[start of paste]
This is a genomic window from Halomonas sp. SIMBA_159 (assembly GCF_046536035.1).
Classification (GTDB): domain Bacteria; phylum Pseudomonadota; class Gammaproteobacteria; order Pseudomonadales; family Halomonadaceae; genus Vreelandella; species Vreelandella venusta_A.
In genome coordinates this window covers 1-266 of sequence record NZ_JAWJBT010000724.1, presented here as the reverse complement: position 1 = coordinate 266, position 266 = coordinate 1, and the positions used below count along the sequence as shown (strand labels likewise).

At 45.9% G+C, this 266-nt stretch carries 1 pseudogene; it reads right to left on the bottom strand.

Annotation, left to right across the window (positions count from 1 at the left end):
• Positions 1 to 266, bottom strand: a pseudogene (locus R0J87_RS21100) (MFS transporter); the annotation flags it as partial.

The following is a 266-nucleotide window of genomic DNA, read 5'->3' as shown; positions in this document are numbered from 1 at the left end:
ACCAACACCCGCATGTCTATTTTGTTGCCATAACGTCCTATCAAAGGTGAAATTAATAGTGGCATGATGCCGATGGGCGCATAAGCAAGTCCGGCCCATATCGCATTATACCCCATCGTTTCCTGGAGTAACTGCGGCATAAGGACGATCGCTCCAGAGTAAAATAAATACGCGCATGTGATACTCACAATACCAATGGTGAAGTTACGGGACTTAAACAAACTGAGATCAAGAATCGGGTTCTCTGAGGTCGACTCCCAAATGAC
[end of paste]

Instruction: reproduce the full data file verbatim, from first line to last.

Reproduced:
This is a genomic window from Halomonas sp. SIMBA_159 (assembly GCF_046536035.1).
Classification (GTDB): domain Bacteria; phylum Pseudomonadota; class Gammaproteobacteria; order Pseudomonadales; family Halomonadaceae; genus Vreelandella; species Vreelandella venusta_A.
In genome coordinates this window covers 1-266 of sequence record NZ_JAWJBT010000724.1, presented here as the reverse complement: position 1 = coordinate 266, position 266 = coordinate 1, and the positions used below count along the sequence as shown (strand labels likewise).

At 45.9% G+C, this 266-nt stretch carries 1 pseudogene; it reads right to left on the bottom strand.

Annotation, left to right across the window (positions count from 1 at the left end):
• Positions 1 to 266, bottom strand: a pseudogene (locus R0J87_RS21100) (MFS transporter); the annotation flags it as partial.

The following is a 266-nucleotide window of genomic DNA, read 5'->3' as shown; positions in this document are numbered from 1 at the left end:
ACCAACACCCGCATGTCTATTTTGTTGCCATAACGTCCTATCAAAGGTGAAATTAATAGTGGCATGATGCCGATGGGCGCATAAGCAAGTCCGGCCCATATCGCATTATACCCCATCGTTTCCTGGAGTAACTGCGGCATAAGGACGATCGCTCCAGAGTAAAATAAATACGCGCATGTGATACTCACAATACCAATGGTGAAGTTACGGGACTTAAACAAACTGAGATCAAGAATCGGGTTCTCTGAGGTCGACTCCCAAATGAC